Federal Rule of Civil Procedure 15(d) states that "[o]n motion and reasonable notice, the court may, on just terms, permit a party to serve a supplemental pleading setting out any transaction, occurrence, or event that happened after the date of the pleading to be supplemented." It is within the district court's discretion to either allow or deny a supplemental pleading. Twin Disc, Inc. v. Big Bud Tractor, Inc., 772 F.2d 1329, 1338 (7th Cir. 1985). When a supplemental pleading facilitates the efficient administration of justice, a court should allow it. Griffin v. County Sch. Bd. of Prince Edward County, 377 U.S. 218, 226 — 27 (1964). However, a supplemental pleading should be denied under Rule 15(d) if there is "any apparent or declared reason — such as undue delay, bad faith or dilatory motive on the part of the movant, repeated failure to cure deficiencies by amendments previously allowed, undue prejudice to the opposing party by virtue of allowance of the amendment, futility of the amendment, etc." Forman v. Davis, 371 U.S. 178, 182 (1962).
DISCUSSIONIn support of its Motion, ACC contends that adding claims involving the `922, `227, '303, and `143 patents to the litigation would not cause undue prejudice to Bergstrom because all four of the patents are directly related to the `762 patent, which is properly part of this lawsuit. However, the Court finds that the twelve new claims that ACC seeks to introduce into this threeyear-old litigation would unnecessarily protract this litigation and would prejudice Bergstrom's defense.49 F.3d 1535, 1539 (Fed. Cir. 1995) ("separate patents describe separate and distinct [inventions] and it can not be presumed that related patents rise and fall together."). ACC does not argue that the Court is under any legal obligation to allow the claims to be joined together, conceding that "ACC certainly could . . . file a second lawsuit against Bergstrom for protection against the four patents . . . ", and notes that it has refrained from doing so out of concern for "its and the Court's resources." (Mot. for Filing of Supplemental Pleadings 4)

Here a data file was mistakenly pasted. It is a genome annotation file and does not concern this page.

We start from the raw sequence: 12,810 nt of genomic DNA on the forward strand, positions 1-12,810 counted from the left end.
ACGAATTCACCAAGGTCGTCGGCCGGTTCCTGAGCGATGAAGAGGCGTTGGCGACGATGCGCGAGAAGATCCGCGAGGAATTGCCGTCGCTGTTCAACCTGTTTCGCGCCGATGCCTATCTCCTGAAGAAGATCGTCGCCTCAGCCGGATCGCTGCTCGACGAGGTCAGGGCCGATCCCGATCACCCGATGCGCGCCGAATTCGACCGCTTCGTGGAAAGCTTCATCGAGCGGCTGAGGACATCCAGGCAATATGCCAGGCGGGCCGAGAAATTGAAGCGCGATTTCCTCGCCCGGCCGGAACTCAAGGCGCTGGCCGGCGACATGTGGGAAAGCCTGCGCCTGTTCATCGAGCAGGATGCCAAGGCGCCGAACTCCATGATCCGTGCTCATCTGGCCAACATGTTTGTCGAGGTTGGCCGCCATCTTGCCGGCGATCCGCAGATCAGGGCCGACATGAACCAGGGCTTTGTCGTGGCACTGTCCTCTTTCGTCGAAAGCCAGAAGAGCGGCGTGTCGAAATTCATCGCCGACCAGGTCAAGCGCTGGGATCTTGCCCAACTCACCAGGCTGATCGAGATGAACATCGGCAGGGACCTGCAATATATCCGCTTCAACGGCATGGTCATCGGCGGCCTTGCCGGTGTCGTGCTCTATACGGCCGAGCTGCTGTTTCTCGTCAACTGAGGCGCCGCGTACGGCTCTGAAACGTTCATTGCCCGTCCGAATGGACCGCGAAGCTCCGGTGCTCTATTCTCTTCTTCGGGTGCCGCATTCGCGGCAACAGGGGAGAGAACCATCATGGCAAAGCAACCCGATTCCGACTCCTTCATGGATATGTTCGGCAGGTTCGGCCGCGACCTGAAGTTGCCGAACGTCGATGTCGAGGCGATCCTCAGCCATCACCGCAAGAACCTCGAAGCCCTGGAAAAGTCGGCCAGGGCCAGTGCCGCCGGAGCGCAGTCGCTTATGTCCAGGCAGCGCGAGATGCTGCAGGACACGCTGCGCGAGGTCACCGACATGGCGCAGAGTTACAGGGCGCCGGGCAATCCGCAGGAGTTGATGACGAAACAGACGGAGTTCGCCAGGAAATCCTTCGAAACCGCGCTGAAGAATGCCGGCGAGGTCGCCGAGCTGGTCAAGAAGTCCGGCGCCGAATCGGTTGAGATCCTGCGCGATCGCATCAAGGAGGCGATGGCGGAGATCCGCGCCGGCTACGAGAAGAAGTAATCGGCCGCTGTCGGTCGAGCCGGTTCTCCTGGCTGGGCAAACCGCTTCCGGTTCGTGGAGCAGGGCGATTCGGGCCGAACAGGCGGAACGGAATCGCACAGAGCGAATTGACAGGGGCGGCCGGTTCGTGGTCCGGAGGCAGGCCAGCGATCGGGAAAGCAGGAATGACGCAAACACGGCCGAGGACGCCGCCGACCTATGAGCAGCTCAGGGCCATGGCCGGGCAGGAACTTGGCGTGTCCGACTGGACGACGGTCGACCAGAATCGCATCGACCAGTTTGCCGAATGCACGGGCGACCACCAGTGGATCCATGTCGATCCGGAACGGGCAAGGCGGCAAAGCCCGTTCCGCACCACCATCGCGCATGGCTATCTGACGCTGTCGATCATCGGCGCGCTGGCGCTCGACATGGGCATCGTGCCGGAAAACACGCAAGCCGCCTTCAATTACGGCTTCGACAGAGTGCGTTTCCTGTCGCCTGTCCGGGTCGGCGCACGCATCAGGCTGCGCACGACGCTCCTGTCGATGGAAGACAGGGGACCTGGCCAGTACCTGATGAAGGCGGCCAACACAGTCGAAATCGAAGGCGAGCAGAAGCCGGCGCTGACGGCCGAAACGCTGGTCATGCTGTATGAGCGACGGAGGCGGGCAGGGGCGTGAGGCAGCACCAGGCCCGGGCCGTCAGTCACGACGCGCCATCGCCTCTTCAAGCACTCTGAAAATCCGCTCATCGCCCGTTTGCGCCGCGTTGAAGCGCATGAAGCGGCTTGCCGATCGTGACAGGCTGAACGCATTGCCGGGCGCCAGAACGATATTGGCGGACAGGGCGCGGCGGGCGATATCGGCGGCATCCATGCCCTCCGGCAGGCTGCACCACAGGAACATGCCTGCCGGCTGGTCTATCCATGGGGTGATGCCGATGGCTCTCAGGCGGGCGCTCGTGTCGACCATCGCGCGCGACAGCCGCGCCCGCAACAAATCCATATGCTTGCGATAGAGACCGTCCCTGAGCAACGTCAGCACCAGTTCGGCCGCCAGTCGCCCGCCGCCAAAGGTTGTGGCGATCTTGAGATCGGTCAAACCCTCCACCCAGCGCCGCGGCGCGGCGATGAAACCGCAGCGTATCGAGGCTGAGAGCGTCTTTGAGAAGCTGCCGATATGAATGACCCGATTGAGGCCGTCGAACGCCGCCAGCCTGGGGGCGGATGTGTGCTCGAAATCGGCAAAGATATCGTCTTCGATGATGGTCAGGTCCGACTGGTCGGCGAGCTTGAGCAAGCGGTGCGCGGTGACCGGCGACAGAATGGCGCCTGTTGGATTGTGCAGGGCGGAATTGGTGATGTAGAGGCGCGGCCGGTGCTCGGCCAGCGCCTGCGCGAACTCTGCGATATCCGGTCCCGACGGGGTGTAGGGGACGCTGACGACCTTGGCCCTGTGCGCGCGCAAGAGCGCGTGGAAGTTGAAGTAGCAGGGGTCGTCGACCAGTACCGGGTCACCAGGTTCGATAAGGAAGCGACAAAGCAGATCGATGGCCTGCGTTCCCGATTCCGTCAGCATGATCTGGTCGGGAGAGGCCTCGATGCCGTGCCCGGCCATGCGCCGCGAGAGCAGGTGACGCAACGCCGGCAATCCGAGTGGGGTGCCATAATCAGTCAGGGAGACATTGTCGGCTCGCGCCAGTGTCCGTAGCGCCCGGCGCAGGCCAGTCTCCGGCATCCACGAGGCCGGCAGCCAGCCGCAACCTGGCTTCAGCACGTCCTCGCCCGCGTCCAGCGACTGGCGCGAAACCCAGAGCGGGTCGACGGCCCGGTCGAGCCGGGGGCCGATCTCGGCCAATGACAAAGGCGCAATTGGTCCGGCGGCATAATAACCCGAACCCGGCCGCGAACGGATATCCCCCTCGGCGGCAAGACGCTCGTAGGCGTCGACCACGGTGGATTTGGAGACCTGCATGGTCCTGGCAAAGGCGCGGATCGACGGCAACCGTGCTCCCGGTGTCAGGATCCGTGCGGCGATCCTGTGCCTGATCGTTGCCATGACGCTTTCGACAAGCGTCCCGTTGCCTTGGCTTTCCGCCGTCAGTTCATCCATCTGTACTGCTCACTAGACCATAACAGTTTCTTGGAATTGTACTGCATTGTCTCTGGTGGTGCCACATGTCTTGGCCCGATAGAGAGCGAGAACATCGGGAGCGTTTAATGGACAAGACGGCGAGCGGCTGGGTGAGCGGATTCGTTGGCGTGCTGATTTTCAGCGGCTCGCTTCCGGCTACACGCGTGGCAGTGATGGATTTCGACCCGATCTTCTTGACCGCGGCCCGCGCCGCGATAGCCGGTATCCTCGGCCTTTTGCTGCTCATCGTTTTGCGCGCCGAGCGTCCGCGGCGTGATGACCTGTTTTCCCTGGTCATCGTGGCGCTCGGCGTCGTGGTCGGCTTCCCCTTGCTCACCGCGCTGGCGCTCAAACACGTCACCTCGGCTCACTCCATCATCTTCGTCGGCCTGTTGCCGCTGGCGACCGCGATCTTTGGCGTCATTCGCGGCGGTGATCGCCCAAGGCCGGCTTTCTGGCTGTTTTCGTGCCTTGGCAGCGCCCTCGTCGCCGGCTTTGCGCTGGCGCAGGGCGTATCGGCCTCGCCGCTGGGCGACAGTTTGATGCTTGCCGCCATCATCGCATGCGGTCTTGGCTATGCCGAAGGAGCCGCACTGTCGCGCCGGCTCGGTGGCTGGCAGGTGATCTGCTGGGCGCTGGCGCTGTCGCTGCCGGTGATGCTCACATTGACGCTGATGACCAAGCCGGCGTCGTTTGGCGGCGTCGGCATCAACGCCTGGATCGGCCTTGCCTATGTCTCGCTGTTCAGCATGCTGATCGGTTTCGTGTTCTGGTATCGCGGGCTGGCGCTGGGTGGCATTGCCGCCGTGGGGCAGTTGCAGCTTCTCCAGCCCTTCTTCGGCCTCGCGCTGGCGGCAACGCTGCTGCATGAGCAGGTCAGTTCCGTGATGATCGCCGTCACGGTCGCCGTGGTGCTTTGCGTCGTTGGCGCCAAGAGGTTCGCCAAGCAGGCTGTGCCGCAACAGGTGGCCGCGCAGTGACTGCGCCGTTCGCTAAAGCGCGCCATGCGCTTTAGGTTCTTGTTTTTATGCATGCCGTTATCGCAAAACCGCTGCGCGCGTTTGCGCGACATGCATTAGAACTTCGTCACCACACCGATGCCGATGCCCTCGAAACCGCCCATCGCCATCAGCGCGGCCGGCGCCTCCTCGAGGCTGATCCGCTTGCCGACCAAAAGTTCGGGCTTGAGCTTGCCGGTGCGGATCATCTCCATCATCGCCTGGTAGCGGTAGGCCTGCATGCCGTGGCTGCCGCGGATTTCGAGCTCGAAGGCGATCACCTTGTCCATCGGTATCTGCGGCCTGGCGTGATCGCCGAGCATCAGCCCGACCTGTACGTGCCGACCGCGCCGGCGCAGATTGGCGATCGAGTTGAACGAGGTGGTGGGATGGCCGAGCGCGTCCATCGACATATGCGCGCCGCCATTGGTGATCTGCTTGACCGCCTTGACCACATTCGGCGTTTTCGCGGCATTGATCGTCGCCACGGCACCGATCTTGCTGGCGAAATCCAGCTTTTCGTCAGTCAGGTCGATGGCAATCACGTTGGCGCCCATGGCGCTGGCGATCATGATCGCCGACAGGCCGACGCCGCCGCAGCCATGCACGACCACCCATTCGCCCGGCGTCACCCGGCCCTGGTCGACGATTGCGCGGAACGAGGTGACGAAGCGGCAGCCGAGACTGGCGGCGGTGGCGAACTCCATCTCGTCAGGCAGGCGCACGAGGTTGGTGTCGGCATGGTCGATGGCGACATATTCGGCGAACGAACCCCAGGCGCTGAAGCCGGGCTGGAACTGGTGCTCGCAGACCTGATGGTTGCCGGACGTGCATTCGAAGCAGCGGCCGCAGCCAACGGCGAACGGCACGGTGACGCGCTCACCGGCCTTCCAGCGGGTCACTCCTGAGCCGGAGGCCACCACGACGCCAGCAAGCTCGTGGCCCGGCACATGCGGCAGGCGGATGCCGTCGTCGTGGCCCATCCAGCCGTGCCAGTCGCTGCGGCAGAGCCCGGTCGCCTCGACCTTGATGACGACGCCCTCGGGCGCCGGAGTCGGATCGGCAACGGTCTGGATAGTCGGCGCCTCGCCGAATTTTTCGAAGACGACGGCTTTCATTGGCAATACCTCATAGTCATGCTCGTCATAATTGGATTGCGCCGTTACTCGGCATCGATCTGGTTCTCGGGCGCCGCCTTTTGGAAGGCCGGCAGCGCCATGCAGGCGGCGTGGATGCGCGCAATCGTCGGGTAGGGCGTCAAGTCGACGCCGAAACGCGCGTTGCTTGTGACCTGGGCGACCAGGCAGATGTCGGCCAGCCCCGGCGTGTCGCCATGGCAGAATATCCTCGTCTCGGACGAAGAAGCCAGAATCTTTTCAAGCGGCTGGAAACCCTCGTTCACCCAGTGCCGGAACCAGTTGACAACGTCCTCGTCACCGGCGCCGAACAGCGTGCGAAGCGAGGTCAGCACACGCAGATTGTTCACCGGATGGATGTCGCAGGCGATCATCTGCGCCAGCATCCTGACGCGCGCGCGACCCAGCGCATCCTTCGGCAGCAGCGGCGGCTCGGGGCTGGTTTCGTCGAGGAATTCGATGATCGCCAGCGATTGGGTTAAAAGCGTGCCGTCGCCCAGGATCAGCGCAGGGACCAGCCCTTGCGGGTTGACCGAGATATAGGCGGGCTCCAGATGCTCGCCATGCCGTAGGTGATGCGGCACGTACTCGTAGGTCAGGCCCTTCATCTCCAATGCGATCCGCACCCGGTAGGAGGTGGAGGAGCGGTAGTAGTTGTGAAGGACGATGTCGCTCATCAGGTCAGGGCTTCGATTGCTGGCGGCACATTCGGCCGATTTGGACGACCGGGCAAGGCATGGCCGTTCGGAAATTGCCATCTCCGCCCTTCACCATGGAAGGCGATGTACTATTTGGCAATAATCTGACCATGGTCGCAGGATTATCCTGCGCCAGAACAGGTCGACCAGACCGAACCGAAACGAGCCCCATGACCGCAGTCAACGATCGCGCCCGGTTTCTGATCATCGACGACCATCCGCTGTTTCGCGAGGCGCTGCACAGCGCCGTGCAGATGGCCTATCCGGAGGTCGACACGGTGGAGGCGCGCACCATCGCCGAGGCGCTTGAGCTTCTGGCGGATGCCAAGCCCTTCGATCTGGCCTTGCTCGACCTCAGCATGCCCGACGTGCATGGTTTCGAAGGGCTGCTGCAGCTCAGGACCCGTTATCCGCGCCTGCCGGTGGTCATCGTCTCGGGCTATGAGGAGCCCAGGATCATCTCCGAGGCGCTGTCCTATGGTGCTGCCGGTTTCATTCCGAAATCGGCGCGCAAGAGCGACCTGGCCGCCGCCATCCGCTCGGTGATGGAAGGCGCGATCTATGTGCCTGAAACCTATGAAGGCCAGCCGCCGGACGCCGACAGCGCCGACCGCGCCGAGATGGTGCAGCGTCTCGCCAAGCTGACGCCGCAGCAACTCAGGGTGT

In this case, the addition of the new patent claims would likely add voluminous discovery to this mature case, and the time for discovery is approaching its end. While the new patent claims are classified as "continuations" of the patents already in the case, each patent is by definition "new," and is legally protected separately from any other patent. See 35 U.S.C. § 101. ACC concedes that independent analysis is needed to dispose of each patent claim, stating that the new patents have an "enlarged scope" as compared to the pre-existing ones. (Mot. for Filing of Supplemental Pleadings at 7). For the parties to prepare for trial on these new claims would likely require another protracted period of discovery. As Bergstrom has put it, "[t]he progress the parties have made will be seriously impaired, and resolution of this lawsuit will likely be substantially delayed." (Resp. at 10),
Furthermore, allowing ACC to supplement its Complaint with the four new patents would prejudice Bergstrom's defense. This litigation has been pending for three years, and Bergstrom has proceeded based upon a particular trial strategy that would be thwarted by such supplementation. Consequently, to force Bergstrom to defend against twelve additional claims based upon four new patents at this late stage would be unduly prejudicial.
For the foregoing reasons, the Motion for Filing of Supplemental Pleadings [DE 81] is DENIED. To make the record clear as to the remaining claims between the parties, ACC and Moultanovsky are directed to file on or before March 22, 2010, a Third Amended Complaint consistent with this Opinion and Order. Bergstrom is granted leave to file on or before April 5, 2010, an answer and to reallege its defenses and counterclaims. ACC and Moultanovsky will then have until on or before April 19, 2010, to reply to any such counterclaims. The Court will view with disfavor any raised defenses or counterclaims that have not already been raised in Bergstrom's previous filings in this cause. The Court will hold a Telephonic Status Conference on May 10, 2010, at 1:00 PM for the purpose of setting a schedule for the filing of dispositive motions.